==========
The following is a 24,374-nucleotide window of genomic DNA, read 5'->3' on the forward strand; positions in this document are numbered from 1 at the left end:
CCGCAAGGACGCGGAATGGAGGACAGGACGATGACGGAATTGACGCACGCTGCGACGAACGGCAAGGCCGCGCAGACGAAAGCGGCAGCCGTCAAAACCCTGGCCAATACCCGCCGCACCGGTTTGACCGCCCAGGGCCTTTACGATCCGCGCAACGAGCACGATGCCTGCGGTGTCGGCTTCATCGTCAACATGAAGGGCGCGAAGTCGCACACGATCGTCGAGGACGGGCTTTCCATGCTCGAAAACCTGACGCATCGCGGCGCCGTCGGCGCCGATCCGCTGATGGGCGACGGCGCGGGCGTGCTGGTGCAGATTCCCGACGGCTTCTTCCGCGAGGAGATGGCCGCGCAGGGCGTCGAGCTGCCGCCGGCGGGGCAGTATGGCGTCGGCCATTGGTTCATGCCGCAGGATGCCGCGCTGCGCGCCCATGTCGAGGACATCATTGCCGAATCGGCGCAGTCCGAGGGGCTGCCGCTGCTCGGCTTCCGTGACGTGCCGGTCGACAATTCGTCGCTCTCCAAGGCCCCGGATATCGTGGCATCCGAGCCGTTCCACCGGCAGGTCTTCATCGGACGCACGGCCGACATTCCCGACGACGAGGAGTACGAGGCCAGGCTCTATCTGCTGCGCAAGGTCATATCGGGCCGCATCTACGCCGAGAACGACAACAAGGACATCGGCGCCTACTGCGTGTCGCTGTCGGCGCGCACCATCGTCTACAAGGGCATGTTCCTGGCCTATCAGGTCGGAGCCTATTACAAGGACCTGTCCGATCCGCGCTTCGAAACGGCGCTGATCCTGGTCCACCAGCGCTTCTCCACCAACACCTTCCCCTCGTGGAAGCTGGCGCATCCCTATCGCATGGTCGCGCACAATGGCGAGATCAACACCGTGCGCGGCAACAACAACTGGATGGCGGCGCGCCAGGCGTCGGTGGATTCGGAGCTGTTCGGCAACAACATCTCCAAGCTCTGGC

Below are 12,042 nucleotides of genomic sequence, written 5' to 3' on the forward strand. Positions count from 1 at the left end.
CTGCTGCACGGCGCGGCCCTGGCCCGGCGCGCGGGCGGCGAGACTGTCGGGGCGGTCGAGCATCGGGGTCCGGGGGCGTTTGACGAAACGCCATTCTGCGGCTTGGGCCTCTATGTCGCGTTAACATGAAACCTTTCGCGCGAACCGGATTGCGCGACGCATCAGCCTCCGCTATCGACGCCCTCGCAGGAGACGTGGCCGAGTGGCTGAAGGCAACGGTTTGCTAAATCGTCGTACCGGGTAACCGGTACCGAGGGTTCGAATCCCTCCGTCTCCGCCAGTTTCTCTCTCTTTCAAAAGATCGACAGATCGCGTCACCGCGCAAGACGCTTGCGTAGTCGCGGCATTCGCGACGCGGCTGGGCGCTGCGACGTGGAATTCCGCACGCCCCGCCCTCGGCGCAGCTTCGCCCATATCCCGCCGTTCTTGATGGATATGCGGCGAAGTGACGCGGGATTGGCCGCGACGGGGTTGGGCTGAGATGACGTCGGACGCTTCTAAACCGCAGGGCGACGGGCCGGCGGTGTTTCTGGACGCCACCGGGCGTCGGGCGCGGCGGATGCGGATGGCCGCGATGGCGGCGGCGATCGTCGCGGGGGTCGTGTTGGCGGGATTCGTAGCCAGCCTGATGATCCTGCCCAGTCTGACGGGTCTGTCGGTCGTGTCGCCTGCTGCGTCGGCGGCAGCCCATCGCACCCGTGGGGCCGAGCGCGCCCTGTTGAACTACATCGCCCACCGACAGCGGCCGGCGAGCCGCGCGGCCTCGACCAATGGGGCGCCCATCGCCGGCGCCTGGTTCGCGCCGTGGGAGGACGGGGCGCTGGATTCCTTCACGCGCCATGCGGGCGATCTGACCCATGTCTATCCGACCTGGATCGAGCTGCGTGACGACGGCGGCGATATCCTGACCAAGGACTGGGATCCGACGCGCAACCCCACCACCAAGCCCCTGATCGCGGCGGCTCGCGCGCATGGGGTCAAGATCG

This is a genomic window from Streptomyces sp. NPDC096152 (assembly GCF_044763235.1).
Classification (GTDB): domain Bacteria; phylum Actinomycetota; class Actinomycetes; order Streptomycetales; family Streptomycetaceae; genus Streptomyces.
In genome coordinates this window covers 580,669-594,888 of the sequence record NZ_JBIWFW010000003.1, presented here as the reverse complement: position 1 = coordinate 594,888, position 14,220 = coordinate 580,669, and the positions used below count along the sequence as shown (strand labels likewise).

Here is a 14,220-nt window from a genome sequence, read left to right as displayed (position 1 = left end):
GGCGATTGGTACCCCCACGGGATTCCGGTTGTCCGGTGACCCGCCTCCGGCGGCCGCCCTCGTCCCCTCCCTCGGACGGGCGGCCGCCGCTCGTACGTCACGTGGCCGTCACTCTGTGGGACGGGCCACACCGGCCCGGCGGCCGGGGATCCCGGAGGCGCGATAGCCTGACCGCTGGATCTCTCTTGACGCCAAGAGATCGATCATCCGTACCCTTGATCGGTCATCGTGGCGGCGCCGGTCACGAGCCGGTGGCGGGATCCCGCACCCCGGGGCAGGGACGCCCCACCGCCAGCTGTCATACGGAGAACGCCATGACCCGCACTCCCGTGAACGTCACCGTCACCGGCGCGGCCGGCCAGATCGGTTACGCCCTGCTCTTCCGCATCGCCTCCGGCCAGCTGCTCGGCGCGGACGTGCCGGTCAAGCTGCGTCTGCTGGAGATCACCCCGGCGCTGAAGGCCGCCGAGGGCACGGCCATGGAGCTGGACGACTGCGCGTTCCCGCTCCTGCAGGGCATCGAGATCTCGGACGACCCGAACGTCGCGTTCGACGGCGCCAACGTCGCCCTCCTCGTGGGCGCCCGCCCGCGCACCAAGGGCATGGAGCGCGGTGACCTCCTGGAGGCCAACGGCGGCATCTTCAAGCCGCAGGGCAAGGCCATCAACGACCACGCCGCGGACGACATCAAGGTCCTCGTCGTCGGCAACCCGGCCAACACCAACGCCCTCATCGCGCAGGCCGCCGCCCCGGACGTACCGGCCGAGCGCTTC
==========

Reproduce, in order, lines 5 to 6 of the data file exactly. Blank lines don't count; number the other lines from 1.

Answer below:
This is a genomic window from Streptomyces sp. NPDC096152 (assembly GCF_044763235.1).
Classification (GTDB): domain Bacteria; phylum Actinomycetota; class Actinomycetes; order Streptomycetales; family Streptomycetaceae; genus Streptomyces.